Adding to the unbearable situation, Colonel McFeeley at Fort Niagara reported a "dreadful contagion" in his garrison, "which carries off between three and five a day." In addition to dysentery, typhoid and measles, exposure to cold hastened their deaths. Added to the sick were the arrival of wounded from artillery fire between the nearby batteries of Black Rock and Waterloo. Surgeons who attended those wounded in battle and those sick complained of the lack of medicine and instruments. There is an account of this which came from an American prisoner of the British. It reads:
That the enemy have about 3,000 regular troops one mile and a half in rear of Black Rock, under camp at a place called Judge Granger's, where the General (Smyth), his aide-de-camp and several officers of rank live. That their camp is unhealthy, that they die from eight to nine daily; that the place of burial of the dead, which he states are put into holes two or three of which are made every day, and into each put two to four dead men.
The doctors say the disease is as bad as a plague. The patients are first taken with a pain in the head and in an hour and a half or two hours afterwards invariably die. Besides this disease he mentions their being afflicted with the pleurisy, dysentery and measles.
William Hodge, proprietor of the nearby "Brick Tavern on the Hill" at the present Main and Utica Streets, was pressed into service making coffins for the deceased. He reportedly made 300 coffins during the winter of 1812-1813. Dr. Daniel Chapin offered land on his farm for burial. However, as described previously, much of the ground was rocky, the graves often were no more than one foot deep. In the spring of 1813, the bodies were exhumed and reburied in the present spot in the meadow where the ground was sandy and easily dug. The grisly responsibility of re-interring the dead rested with Chapin and Captain Rowland Cotton, on whose property line the burials took place. To mark the spot, Chapin planted two yellow willows at each end of the burial mound.
Circumstances under Smyth were particularly harsh for those who chose to desert. An anonymous soldier gave the following account:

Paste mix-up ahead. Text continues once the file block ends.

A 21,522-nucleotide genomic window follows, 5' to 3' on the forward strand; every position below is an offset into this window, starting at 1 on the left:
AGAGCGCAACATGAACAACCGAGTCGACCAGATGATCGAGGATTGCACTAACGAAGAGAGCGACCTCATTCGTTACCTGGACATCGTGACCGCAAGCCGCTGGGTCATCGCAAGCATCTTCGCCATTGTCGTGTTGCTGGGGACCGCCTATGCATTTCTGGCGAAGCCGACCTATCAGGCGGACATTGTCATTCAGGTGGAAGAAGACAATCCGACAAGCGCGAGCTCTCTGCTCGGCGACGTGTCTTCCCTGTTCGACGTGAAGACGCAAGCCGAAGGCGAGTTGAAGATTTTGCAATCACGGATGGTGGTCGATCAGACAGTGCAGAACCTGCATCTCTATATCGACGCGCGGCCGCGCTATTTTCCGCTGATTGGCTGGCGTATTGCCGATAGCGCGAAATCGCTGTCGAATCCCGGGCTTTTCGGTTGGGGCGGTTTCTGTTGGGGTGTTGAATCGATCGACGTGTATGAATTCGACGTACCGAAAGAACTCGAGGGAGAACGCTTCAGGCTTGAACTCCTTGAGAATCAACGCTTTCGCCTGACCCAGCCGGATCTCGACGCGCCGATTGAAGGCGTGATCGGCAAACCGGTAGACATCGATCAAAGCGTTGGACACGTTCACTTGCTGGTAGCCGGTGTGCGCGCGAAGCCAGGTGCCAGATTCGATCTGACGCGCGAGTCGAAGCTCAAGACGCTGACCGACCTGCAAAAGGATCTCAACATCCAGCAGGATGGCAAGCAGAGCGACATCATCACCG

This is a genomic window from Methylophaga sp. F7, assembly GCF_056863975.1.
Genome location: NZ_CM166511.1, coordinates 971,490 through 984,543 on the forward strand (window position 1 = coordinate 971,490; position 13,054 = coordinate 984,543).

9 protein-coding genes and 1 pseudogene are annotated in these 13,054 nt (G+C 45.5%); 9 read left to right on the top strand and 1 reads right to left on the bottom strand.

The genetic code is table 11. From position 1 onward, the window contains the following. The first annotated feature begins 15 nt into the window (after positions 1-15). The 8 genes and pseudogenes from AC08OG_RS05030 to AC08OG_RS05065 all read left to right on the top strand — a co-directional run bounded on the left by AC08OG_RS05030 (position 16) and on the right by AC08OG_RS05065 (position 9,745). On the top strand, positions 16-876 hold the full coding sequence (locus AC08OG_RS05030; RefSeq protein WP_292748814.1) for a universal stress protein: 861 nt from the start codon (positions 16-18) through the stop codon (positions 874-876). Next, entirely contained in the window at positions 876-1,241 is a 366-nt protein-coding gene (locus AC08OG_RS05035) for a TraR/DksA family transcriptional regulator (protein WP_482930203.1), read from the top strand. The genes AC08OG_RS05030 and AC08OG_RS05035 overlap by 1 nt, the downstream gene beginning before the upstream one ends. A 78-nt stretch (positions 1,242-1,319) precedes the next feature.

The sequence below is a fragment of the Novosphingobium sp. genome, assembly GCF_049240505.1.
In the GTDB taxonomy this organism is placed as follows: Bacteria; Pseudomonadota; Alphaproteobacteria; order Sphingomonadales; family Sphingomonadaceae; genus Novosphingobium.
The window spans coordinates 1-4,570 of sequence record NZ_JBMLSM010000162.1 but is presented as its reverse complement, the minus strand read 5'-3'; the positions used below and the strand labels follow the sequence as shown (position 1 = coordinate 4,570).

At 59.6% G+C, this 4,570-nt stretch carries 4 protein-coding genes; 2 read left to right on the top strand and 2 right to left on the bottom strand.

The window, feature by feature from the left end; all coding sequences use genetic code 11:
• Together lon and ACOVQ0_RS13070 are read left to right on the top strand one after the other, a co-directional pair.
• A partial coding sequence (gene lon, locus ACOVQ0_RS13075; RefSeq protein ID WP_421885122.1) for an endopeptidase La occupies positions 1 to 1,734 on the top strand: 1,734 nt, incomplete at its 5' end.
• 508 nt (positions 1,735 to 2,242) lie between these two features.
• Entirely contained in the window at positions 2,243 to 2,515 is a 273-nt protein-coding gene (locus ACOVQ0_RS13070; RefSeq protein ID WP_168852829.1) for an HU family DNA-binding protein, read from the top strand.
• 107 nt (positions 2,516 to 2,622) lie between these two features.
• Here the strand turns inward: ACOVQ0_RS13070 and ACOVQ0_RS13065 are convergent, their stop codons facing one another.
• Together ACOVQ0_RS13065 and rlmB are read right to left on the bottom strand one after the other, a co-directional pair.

They (the soldiers) have frequently expressed their discontent, and once stacked their arms, swore they would go home, and if their officers resisted would put them to death. Whenever they can desert they do. Four for desertion and one for mutiny have lately been shot at the camp, which nearly caused a rebellion.
Both pioneers, Barton Atkins and William Hodge recalled this first execution in Buffalo as taking place underneath a large oak on the grounds of the camp across from the present corner of Dewey and Main Streets. Another account places the site near the present corner of Florence and Crescent Avenues. In any case, it was under a large oak in the spring of 1812 that soldiers knelt in a row to be shot for desertion. Their bodies were then hung to discourage others who might have the same idea.
In the spring of 1814, Flint Hill would again he the scene of military maneuvers with the encampment of a section of General Jacob Brown's Left Division. As history records, Brigadier General Winfield Scott trained this division for the "Niagara Campaign" which would invade Canada in the early morning of July 3,1814.
Flint Hill memorial
The willow trees planted by Chapin at each end of the burial mound survived to witness the placing of a boulder and memorial brass marker to more fittingly mark the spot where the three hundred soldiers found final rest from their sufferings. The marker, dedicated by the Buffalo Historical Society on July 4,1896, simply reads "to the memory of the unnamed soldiers of the War of 1812 who died of camp disease and were buried here." The beauty of nature surrounding this hallowed spot gives tribute to the three hundred souls that now rest on Flint Hill.
Friends of Historic Flint Hill
Friends of Historic Flint Hill remain dedicated to the preservation
of War of 1812 sites and to informing the public about that conflict which was so
important to Buffalo's early years.
Page by Chuck LaChiusa